Speaking of action movies, an argument can also be made that the Nineties Anti-Hero came about more from the influence of the Action Hero archetype that was popular at around the same time than anything seen in Watchmen. Indeed, many nineties anti-heroes would spout one liners that would not at all be out of place in an Arnold Schwarzenegger or Steven Seagal movie. Note that, in spite of the cynical-sounding write-up, this is not a bad trope, it's just very difficult to describe without making the whole premise sound inherently ridiculous. Much Darker and Edgier fiction tends to suffer from this problem. This can make sorting out the parodies a little tricky.

Anyway. So to recap. Around the 90´s people got bored with the morals of the good guy and demanded a different type of protagonist. This one should walk the thin lines between good and evil, and step onto grey areas like his life depended on it (and it often does). He should do things that are borderline evil, sometimes. And for the most part I get it, people want to relate, as they have difficulty telling good from bad in their daily lives, they want to be able to relate to it on fiction as well. They see their lives as a succession of choices that are not always clear, and sometimes they step on grey areas (or so they believe) and they want to see the protagonist deal with it. I get it. This spills until now in the more dark and edgier lines of old superheroes, that´s been in vogue (Batman - The Dark Knight Rises, X-men wearing all black costumes and so on and on).

And it´s perfectly fine. Sometimes life is full of difficult questions. Like the one in Batman´s existence - I´m chosing this one because it´s more known to a great audience - should he kill the Joker or not? People debate this aspect and many others from heroes (sorry, protagonists) lives', since ever. Because it´s linked to their lives and how they deal with the problems they have in life as well. Some are philosophies old age questions even.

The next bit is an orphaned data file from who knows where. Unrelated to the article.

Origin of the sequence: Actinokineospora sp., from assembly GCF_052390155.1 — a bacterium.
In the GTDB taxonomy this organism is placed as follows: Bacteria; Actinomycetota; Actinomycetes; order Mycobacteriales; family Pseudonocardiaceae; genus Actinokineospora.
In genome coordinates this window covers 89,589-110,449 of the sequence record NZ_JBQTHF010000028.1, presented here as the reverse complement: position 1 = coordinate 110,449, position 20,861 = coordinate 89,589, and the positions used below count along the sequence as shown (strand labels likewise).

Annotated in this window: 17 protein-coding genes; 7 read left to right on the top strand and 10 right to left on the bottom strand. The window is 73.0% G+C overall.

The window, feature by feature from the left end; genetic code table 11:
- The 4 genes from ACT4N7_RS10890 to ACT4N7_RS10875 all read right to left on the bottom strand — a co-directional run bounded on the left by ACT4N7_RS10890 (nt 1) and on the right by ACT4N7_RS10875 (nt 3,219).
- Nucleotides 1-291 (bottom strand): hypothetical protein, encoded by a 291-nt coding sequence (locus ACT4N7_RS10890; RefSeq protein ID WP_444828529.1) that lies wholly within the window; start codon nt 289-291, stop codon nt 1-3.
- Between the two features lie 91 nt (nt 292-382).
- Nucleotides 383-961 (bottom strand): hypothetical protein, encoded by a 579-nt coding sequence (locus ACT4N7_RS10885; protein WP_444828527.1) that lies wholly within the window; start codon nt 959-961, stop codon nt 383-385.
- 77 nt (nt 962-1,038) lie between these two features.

It´s FINE. 

But. 

On the other hand, I become very disappointed when I see that the one we are rooting for, the protagonists, is as cheap a son of a b*tch as the antagonist. When he kills for no reason - when he´s a jerk to someone for no reason, when he makes other people suffer with his attitude. I´m not being childish, nor foolish here. Here, let me give you an example. 


I was watching the anime 'Psycho-Pass' the other day. So the main protagonists are investigating a murder. They come into a company, and they see that some of the employees there are mistreating one of their coworkers. They throw him into the ground, and kick his little juice box and that stupid shit. Nobody seems to care about the person being mistreated right in the middle of the work cafeteria, and even the boss is watching without doing nothing. When asked about, he says that it´s always like this, there, and that things are that way because the workers need to be jerks to someone so they can feel better about their lives (they live and work non stop at that place, because in the future in which the story takes place nobody cares much about labor laws apparently). So we have this situation when somebody is literally being thrown at the ground and nobody cares about the guy. The main protagonist then, goes there, and lifts the guy, giving him a smile and being nice. So it´s all good, right? 

Actually, no.